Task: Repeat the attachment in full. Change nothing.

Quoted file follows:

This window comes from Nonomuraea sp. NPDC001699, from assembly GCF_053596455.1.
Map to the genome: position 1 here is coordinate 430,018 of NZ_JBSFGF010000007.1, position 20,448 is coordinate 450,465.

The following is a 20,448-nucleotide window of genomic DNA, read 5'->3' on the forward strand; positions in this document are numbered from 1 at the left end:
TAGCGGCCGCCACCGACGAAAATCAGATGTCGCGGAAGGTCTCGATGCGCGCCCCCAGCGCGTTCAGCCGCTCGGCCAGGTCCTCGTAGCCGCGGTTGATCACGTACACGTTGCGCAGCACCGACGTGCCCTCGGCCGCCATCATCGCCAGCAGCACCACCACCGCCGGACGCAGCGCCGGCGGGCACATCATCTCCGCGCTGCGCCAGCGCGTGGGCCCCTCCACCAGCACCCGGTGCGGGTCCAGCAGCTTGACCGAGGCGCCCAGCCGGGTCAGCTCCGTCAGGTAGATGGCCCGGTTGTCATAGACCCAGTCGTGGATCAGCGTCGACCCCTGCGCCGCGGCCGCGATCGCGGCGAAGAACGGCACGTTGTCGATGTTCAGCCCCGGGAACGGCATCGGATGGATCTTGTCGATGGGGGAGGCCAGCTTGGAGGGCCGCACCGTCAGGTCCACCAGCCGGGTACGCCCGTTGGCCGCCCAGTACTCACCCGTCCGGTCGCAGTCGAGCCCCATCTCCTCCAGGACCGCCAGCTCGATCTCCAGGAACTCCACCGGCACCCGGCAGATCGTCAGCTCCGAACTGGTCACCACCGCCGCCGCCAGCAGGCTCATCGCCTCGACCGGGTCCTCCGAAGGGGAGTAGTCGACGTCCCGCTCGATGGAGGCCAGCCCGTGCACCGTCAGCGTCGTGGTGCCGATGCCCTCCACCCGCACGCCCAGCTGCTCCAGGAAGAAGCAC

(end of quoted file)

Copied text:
This window comes from Nonomuraea sp. NPDC001699, from assembly GCF_053596455.1.
Map to the genome: position 1 here is coordinate 430,018 of NZ_JBSFGF010000007.1, position 20,448 is coordinate 450,465.

The following is a 20,448-nucleotide window of genomic DNA, read 5'->3' on the forward strand; positions in this document are numbered from 1 at the left end:
TAGCGGCCGCCACCGACGAAAATCAGATGTCGCGGAAGGTCTCGATGCGCGCCCCCAGCGCGTTCAGCCGCTCGGCCAGGTCCTCGTAGCCGCGGTTGATCACGTACACGTTGCGCAGCACCGACGTGCCCTCGGCCGCCATCATCGCCAGCAGCACCACCACCGCCGGACGCAGCGCCGGCGGGCACATCATCTCCGCGCTGCGCCAGCGCGTGGGCCCCTCCACCAGCACCCGGTGCGGGTCCAGCAGCTTGACCGAGGCGCCCAGCCGGGTCAGCTCCGTCAGGTAGATGGCCCGGTTGTCATAGACCCAGTCGTGGATCAGCGTCGACCCCTGCGCCGCGGCCGCGATCGCGGCGAAGAACGGCACGTTGTCGATGTTCAGCCCCGGGAACGGCATCGGATGGATCTTGTCGATGGGGGAGGCCAGCTTGGAGGGCCGCACCGTCAGGTCCACCAGCCGGGTACGCCCGTTGGCCGCCCAGTACTCACCCGTCCGGTCGCAGTCGAGCCCCATCTCCTCCAGGACCGCCAGCTCGATCTCCAGGAACTCCACCGGCACCCGGCAGATCGTCAGCTCCGAACTGGTCACCACCGCCGCCGCCAGCAGGCTCATCGCCTCGACCGGGTCCTCCGAAGGGGAGTAGTCGACGTCCCGCTCGATGGAGGCCAGCCCGTGCACCGTCAGCGTCGTGGTGCCGATGCCCTCCACCCGCACGCCCAGCTGCTCCAGGAAGAAGCAC